As the heartbeat bill made its way through the Georgia legislature earlier this year, many prominent Hollywood voices railed against it. In March, Milano—who is currently shooting the Netflix show Insatiable in Georgia—wrote an open letter pledging to boycott Georgia if the bill became law; her letter was signed by Amy Schumer, Don Cheadle, Laverne Cox and other Hollywood stars. After Governor Kemp signed the bill, several filmmakers, including David Simon, Christine Vachon, Ron Howard and Mark Duplass, vowed to boycott filming in the state.
But the pledges received backlash from Georgians. A petition protesting the boycott from a group called the Women of Film in Georgia currently has over 1,800 signatures on change.org. “A boycott would punish the wrong people,” Democratic state Sen. Jen Jordan, whose speech against the heartbeat bill recently went viral, says; she cited a recent poll that said more Georgians oppose the new abortion law than support it. “If [film workers] stay here and help elect people that really reflect the values of everyone in the state, that’s when you’re going to see real change.”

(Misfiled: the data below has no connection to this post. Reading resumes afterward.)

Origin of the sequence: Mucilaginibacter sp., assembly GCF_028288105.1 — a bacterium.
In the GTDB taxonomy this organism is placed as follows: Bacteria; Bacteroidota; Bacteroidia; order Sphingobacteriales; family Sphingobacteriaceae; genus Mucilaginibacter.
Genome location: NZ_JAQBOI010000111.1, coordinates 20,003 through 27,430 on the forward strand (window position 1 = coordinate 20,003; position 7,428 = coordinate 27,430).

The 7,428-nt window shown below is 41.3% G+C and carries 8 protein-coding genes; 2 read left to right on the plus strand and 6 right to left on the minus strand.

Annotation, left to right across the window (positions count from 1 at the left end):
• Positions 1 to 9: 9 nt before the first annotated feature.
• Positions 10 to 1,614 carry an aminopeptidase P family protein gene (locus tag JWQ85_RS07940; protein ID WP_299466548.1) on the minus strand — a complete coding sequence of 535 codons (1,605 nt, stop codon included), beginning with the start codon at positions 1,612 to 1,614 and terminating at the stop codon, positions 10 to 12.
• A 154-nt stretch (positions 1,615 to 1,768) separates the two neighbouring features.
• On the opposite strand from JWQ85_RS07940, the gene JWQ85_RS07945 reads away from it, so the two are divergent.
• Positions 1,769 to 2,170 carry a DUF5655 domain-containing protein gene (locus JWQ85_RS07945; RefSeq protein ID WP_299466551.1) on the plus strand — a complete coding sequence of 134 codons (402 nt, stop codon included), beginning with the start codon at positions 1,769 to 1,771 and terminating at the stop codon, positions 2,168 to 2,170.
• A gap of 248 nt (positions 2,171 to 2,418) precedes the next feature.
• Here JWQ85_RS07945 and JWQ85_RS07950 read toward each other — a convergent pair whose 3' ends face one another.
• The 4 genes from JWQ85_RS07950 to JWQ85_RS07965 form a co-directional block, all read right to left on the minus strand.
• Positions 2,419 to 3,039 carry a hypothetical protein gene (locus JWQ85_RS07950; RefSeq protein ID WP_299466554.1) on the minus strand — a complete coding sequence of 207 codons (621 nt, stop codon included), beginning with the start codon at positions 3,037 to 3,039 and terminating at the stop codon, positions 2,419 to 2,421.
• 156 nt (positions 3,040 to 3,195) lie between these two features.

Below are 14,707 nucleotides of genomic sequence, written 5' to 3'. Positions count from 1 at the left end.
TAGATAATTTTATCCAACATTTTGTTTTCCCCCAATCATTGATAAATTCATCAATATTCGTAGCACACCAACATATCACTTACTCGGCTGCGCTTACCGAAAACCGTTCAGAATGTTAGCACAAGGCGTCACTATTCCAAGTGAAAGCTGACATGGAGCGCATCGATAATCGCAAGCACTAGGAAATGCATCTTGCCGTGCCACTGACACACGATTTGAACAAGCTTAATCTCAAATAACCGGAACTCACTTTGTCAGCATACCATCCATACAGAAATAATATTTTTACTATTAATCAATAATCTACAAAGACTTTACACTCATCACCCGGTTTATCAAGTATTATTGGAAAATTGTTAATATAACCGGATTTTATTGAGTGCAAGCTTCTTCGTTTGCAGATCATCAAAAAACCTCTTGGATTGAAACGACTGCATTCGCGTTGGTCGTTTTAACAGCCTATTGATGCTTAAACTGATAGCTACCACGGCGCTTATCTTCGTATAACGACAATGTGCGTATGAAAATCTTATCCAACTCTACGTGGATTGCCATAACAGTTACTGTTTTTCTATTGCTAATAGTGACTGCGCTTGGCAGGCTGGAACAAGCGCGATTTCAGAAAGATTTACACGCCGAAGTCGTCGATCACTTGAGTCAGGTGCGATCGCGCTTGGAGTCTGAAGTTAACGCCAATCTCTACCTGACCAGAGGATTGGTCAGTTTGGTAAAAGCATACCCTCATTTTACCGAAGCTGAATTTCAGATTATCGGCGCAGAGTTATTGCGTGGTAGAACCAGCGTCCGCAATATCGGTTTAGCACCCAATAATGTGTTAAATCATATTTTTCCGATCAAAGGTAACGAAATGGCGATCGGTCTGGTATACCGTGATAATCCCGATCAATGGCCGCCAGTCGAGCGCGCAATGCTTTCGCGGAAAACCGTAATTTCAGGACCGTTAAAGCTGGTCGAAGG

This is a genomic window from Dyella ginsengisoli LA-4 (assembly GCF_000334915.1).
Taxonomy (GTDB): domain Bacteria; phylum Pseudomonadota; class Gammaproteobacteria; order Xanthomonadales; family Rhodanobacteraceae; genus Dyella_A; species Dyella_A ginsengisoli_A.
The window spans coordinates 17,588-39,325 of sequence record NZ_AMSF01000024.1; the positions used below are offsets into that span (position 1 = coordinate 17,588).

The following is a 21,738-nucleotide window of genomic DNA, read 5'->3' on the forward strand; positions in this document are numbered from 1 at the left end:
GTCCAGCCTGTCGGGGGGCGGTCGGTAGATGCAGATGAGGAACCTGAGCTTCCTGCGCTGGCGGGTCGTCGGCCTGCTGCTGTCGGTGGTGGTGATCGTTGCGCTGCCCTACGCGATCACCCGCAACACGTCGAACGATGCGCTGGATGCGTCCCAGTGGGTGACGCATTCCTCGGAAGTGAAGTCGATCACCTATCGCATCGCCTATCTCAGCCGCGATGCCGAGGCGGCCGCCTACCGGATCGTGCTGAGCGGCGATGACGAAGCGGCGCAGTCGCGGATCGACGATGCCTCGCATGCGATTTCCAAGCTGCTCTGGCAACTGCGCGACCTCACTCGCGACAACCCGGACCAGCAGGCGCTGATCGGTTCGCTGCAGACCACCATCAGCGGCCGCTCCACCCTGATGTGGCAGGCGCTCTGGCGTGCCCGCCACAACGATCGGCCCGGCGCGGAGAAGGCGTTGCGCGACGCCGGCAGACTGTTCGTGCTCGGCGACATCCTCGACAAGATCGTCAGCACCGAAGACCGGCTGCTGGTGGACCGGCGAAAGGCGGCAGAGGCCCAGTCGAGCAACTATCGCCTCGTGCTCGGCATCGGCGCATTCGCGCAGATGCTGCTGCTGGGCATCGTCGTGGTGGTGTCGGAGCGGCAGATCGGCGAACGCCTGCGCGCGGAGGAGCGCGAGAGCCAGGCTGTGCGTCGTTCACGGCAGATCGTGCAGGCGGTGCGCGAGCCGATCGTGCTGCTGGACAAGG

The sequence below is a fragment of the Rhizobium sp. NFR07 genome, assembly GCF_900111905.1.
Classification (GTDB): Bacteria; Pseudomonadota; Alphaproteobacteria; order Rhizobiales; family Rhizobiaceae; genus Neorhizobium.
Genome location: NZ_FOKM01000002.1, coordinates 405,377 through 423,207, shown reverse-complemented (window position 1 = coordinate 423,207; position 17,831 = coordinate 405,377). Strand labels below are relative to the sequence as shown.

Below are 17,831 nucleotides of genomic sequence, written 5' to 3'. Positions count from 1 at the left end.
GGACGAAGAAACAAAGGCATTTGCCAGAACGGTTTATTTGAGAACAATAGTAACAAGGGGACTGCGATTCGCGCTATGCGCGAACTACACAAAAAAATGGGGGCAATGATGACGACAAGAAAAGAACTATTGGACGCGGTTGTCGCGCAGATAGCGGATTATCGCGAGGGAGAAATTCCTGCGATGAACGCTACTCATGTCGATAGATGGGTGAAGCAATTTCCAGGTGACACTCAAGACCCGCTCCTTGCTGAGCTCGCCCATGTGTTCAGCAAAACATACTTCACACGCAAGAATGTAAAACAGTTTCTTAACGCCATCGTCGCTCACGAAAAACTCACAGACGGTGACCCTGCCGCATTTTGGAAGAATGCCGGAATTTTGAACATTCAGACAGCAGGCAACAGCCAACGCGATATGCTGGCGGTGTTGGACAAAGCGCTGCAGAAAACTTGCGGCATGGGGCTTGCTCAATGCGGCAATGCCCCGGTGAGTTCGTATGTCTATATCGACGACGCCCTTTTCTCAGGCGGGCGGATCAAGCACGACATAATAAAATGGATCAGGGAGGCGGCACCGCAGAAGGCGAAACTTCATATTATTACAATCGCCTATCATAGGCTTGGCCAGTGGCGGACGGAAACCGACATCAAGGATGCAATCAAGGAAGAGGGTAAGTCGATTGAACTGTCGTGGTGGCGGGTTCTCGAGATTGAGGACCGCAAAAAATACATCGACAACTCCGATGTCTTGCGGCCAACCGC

Several Georgia film workers say they’re already feeling the sting of Hollywood pulling back from Georgia. Kathy Berry was one of the scouts on The Power; she had just bought a house in Savannah and was settling down for what she thought would be a five-season run when she was told she had been let go. (She was unable to explicitly state which show it was due to a nondisclosure agreement, but TIME independently confirmed that it was The Power.) “We’re in panic mode,” Berry says. “The sky is falling.” She says that she heard that at least two other productions in Savannah alone decided to postpone filming last week due to the bill.